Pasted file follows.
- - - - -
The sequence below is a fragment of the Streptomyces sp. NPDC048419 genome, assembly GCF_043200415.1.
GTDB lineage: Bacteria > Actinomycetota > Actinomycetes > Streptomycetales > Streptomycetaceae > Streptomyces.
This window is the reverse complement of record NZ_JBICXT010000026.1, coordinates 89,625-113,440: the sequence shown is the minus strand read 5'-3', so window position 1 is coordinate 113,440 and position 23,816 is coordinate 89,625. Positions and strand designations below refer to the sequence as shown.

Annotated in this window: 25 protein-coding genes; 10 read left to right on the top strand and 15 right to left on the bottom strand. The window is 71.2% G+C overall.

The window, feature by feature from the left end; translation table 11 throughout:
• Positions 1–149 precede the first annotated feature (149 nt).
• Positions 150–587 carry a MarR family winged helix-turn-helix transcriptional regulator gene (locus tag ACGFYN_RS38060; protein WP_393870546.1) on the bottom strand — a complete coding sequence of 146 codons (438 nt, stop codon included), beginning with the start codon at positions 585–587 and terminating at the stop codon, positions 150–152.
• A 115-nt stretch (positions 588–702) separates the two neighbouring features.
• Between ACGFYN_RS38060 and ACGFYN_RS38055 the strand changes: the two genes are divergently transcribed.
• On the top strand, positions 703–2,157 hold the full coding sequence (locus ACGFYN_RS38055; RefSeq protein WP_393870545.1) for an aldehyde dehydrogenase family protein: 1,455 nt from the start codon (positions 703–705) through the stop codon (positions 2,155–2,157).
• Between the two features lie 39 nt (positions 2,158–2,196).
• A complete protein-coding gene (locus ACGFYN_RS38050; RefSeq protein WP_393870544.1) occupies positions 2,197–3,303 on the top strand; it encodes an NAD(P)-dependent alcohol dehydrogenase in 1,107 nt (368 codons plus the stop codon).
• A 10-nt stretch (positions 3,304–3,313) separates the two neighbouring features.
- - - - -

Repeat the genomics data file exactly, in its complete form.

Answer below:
The sequence below is a fragment of the Streptomyces sp. NPDC048419 genome, assembly GCF_043200415.1.
GTDB lineage: Bacteria > Actinomycetota > Actinomycetes > Streptomycetales > Streptomycetaceae > Streptomyces.
This window is the reverse complement of record NZ_JBICXT010000026.1, coordinates 89,625-113,440: the sequence shown is the minus strand read 5'-3', so window position 1 is coordinate 113,440 and position 23,816 is coordinate 89,625. Positions and strand designations below refer to the sequence as shown.

Annotated in this window: 25 protein-coding genes; 10 read left to right on the top strand and 15 right to left on the bottom strand. The window is 71.2% G+C overall.

The window, feature by feature from the left end; translation table 11 throughout:
• Positions 1–149 precede the first annotated feature (149 nt).
• Positions 150–587 carry a MarR family winged helix-turn-helix transcriptional regulator gene (locus tag ACGFYN_RS38060; protein WP_393870546.1) on the bottom strand — a complete coding sequence of 146 codons (438 nt, stop codon included), beginning with the start codon at positions 585–587 and terminating at the stop codon, positions 150–152.
• A 115-nt stretch (positions 588–702) separates the two neighbouring features.
• Between ACGFYN_RS38060 and ACGFYN_RS38055 the strand changes: the two genes are divergently transcribed.
• On the top strand, positions 703–2,157 hold the full coding sequence (locus ACGFYN_RS38055; RefSeq protein WP_393870545.1) for an aldehyde dehydrogenase family protein: 1,455 nt from the start codon (positions 703–705) through the stop codon (positions 2,155–2,157).
• Between the two features lie 39 nt (positions 2,158–2,196).
• A complete protein-coding gene (locus ACGFYN_RS38050; RefSeq protein WP_393870544.1) occupies positions 2,197–3,303 on the top strand; it encodes an NAD(P)-dependent alcohol dehydrogenase in 1,107 nt (368 codons plus the stop codon).
• A 10-nt stretch (positions 3,304–3,313) separates the two neighbouring features.